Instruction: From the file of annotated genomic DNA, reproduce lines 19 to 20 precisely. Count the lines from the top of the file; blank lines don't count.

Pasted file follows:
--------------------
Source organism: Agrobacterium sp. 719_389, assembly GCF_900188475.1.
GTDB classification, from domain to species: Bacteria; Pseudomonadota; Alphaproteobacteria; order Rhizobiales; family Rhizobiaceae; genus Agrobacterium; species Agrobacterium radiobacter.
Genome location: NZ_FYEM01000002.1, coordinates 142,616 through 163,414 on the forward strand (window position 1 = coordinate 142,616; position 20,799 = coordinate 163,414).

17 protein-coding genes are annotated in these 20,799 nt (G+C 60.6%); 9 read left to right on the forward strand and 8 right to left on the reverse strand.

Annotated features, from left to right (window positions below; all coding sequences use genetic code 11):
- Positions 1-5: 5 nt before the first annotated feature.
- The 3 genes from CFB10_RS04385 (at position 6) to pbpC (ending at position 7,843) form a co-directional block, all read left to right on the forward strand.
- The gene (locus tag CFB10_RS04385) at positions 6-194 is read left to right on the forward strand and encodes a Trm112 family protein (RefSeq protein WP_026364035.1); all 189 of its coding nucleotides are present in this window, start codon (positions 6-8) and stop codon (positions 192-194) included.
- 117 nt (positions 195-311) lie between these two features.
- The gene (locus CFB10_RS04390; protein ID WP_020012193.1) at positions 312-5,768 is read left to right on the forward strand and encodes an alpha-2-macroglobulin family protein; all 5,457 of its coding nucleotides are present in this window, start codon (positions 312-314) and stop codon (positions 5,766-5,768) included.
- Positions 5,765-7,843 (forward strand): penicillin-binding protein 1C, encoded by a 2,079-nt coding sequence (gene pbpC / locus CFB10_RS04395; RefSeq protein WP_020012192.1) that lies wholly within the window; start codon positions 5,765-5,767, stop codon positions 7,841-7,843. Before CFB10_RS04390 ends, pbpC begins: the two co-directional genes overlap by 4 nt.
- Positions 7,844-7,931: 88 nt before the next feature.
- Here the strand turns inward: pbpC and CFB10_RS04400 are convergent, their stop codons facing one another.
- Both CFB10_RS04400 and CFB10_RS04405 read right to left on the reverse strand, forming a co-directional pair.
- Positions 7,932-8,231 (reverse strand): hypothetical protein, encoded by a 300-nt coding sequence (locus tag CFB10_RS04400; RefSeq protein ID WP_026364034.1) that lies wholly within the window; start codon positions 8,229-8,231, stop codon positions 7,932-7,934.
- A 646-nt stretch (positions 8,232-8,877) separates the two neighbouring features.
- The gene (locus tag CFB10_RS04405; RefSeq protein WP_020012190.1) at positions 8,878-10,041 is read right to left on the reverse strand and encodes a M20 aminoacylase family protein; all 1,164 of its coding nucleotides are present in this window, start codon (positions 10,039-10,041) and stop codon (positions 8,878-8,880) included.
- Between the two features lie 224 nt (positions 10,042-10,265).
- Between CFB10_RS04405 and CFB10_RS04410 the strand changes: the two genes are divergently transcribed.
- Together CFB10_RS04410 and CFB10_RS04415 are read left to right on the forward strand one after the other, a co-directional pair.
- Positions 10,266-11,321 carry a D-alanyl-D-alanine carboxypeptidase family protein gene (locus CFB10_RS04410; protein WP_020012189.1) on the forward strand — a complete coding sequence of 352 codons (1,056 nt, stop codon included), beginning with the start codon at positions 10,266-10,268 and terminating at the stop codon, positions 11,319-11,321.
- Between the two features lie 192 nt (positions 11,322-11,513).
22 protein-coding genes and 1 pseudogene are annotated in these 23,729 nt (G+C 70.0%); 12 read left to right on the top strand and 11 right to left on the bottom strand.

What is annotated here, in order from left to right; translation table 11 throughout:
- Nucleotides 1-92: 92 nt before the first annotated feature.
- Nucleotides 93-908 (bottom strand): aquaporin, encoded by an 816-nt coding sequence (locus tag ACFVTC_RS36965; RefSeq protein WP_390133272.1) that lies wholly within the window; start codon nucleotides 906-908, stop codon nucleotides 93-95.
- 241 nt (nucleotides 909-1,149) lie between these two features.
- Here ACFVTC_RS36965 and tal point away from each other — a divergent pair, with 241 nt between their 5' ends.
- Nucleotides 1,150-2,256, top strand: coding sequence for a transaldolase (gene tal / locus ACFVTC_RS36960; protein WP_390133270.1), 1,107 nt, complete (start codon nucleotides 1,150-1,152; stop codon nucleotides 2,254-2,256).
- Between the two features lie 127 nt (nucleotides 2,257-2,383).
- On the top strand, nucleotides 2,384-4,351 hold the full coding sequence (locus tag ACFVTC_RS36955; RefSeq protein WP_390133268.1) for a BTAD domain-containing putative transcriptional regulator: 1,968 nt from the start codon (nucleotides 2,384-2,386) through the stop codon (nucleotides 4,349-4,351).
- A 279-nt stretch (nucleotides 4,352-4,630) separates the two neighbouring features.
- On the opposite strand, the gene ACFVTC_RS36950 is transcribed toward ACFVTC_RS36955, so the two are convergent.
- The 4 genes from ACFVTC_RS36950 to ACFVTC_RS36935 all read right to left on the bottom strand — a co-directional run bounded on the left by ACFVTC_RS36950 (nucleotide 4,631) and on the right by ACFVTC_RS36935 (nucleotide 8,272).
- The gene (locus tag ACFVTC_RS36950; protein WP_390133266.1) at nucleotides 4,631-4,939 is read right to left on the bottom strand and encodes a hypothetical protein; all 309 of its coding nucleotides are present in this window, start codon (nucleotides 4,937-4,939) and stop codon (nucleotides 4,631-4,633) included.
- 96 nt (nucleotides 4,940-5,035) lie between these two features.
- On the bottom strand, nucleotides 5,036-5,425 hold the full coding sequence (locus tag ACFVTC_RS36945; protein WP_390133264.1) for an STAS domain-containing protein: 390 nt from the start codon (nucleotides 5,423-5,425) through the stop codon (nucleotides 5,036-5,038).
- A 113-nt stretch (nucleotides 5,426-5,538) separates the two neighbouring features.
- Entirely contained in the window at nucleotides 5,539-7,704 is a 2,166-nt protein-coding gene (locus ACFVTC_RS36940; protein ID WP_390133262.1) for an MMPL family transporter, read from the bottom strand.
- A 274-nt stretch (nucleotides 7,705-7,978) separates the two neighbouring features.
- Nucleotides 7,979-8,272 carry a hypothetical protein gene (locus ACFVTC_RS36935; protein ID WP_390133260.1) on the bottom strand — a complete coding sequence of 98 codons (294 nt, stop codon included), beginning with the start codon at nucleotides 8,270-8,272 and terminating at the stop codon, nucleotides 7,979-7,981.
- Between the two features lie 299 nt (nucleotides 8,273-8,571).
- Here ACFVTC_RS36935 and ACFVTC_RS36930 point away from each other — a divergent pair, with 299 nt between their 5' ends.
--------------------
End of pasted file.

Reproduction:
- Between CFB10_RS04405 and CFB10_RS04410 the strand changes: the two genes are divergently transcribed.
- Together CFB10_RS04410 and CFB10_RS04415 are read left to right on the forward strand one after the other, a co-directional pair.